Interpretations and criticisms of the hawthorne studies
H. McIlvaine Parsons (1974) argues that in the studies where subjects had to go for long drives with no toilet breaks, the results should be considered biased by the feedback compared to the manipulation studies. He also argues that the rest periods involved, possible learning effects and the fear that the workers had about the intent of the studies may have biased the results.
Parsons defines the Hawthorne effect as "the confounding that occurs if experimenters fail to realize how the consequences of subjects' performance affect what subjects do" (i.e. learning effects, both permanent skill improvement and feedback-enabled adjustments to suit current goals). His key argument is that in the studies where workers dropped their finished goods down chutes, the "girls" had access to the counters of their work rate.
It's possible that the illumination experiments were explained by a longitudinal learning effect. It is notable however that Parsons refuses to analyze the illumination experiments, on the grounds that they haven't been properly published and so he can't get at details, whereas he had extensive personal communication with Roethlisberger and Dickson.
But Mayo says it is to do with the fact that the workers felt better in the situation, because of the sympathy and interest of the observers. He does say that this experiment is about testing overall effect, not testing factors separately. He also discusses it not really as an experimenter effect but as a management effect: how management can make workers perform differently because they feel differently. A lot to do with feeling free, not feeling supervised but more in control as a group. The experimental manipulations were important in convincing the workers to feel this way: that conditions were really different. The experiment was repeated with similar effects on mica splitting workers.
Richard E. Clark and Timothy F. Sugrue (1991, p. 333) in a review of educational research say that uncontrolled novelty effects cause on average 30% of a standard deviation (SD) rise (i.e., 50%-63% score rise), which decays to small level after 8 weeks. In more detail: 50% of a SD for up to 4 weeks; 30% of SD for 5-8 weeks; and 20% of SD for > 8 weeks, (which is < 1% of the variance).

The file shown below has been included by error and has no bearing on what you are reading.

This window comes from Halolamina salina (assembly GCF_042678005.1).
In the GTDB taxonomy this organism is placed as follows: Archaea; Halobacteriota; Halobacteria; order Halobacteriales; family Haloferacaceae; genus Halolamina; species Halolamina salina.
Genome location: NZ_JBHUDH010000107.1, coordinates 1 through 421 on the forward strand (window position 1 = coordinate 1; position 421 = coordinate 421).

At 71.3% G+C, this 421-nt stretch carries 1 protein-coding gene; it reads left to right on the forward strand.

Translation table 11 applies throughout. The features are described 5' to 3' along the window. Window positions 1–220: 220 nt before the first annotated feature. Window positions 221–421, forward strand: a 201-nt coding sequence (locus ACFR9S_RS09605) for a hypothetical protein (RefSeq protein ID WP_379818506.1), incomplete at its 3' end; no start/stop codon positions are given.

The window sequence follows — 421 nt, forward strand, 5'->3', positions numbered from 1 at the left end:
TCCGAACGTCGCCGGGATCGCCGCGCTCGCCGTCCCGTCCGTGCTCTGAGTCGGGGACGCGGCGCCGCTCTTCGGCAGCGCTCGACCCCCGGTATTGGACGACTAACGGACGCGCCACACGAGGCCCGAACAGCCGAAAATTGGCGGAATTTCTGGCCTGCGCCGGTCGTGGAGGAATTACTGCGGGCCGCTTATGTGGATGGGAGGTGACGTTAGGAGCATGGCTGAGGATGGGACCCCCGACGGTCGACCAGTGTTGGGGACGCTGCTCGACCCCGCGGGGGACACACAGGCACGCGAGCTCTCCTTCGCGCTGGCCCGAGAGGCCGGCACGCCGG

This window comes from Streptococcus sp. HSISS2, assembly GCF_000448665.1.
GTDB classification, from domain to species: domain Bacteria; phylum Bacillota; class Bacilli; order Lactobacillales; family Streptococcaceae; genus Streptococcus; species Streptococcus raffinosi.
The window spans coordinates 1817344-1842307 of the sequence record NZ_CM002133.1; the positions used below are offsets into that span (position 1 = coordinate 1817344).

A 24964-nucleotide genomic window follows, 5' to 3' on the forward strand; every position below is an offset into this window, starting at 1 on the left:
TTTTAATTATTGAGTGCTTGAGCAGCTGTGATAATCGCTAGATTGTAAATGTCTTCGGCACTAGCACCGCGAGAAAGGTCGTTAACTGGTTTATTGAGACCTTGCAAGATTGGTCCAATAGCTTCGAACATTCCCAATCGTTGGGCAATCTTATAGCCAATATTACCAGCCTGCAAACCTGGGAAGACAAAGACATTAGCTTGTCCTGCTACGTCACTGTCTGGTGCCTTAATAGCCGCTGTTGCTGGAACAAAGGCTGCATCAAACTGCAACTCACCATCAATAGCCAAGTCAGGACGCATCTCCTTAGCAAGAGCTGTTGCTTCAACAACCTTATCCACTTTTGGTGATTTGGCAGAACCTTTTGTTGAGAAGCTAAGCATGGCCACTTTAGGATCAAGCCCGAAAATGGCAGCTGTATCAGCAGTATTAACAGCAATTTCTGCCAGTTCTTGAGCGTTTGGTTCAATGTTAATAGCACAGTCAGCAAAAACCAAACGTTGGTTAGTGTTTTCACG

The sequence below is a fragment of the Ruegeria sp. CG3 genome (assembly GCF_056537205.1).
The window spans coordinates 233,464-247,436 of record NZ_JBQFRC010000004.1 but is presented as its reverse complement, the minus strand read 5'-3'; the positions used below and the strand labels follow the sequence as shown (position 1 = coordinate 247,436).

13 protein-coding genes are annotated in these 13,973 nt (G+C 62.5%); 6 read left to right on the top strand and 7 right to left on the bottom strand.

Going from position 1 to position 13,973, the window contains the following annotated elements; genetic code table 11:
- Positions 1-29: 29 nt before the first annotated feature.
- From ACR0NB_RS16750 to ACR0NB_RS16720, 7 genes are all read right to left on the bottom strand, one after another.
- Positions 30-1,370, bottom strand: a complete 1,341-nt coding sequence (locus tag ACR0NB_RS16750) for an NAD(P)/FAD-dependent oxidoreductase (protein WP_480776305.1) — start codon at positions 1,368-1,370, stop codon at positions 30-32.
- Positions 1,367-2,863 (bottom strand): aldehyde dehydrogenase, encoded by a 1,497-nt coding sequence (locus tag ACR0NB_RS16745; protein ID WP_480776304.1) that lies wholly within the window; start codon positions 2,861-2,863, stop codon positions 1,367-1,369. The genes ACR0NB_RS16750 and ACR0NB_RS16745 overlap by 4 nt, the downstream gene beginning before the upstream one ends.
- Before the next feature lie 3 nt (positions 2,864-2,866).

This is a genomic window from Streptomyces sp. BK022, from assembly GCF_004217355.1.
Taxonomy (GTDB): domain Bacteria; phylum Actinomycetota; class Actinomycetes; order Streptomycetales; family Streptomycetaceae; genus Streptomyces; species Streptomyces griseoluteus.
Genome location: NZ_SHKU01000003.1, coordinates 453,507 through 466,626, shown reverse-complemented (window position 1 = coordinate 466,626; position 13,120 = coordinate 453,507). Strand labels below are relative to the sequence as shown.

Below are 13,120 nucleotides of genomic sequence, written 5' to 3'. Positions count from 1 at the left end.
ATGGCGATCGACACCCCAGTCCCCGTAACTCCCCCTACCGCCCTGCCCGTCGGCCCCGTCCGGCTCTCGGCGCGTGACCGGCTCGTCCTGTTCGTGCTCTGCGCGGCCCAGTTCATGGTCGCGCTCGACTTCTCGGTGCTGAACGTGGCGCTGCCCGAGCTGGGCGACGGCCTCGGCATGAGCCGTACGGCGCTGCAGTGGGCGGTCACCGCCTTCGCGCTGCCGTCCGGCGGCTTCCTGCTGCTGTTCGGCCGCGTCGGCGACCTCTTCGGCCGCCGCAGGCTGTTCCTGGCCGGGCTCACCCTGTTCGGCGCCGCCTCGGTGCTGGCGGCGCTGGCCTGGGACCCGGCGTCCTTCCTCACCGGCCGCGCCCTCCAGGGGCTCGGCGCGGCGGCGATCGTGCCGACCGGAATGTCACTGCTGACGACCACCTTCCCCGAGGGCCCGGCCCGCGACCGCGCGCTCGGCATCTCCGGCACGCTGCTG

A psychology professor at the University of Michigan, Dr. Richard Nisbett, calls the Hawthorne effect 'a glorified anecdote.' 'Once you have got the anecdote,' he said, 'you can throw away the data."
Harry Braverman argues in "Labor and Monopoly Capital" that the Hawthorne tests were based on behaviorist psychology and were supposed to confirm that workers' performance could be predicted by pre-hire testing. However, the Hawthorne study showed "that the performance of workers had little relation to ability and in fact often bore a reverse relation to test scores. What the studies really showed was that the workplace was not "a system of bureaucratic formal organization on the Weberian model, nor a system of informal group relations, as in the interpretation of Mayo and his followers but rather a system of power, of class antagonisms". This discovery was a blow to those hoping to apply the behavioral sciences to manipulate workers in the interest of management.
The Hawthorne effect has been well established in the empirical literature beyond the original studies. The output ("dependent") variables were human work and the educational effects can be expected to be similar (but it is not so obvious that medical effects would be). The experiments stand as a warning about simple experiments on human participants viewed as if they were only material systems. There is less certainty about the nature of the surprise factor, other than it certainly depended on the mental states of the participants: their knowledge, beliefs, etc.
Research on the demand effect also suggests that people might take on pleasing the experimenter as a goal, at least if it doesn't conflict with any other motive, but also, improving their performance by improving their skill will be dependent on getting feedback on their performance and an experiment may give them this for the first time. So you often won't see any Hawthorne effect—only when it turns out that with the attention came either usable feedback or a change in motivation.
Adair (1984) warns of gross factual inaccuracy in most secondary publications on Hawthorne effect and that many studies failed to find it. He argues that it should be viewed as a variant of Orne's (1973) experimental demand effect. So for Adair, the issue is that an experimental effect depends on the participants' interpretation of the situation; that this is why manipulation checks are important in social sciences experiments. So he thinks it is not awareness per se, nor special attention per se, but participants' interpretation must be investigated in order to discover if/how the experimental conditions interact with the participants' goals. This can affect whether participants believe something, if they act on it or do not see it as in their interest, etc.
Rosenthal and Jacobson (1992) ch.11 also reviews and discusses the Hawthorne effect.
In a currently unpublished working paper, economists John List and Steven Levitt claim that in the illumination experiments the variance in productivity is partly accounted for by other factors such as the weekly cycle of work or the seasonal temperature and so the original conclusions were overstated. If so, this confirms the analysis of SRG Jones's 1992 article examining the relay experiments.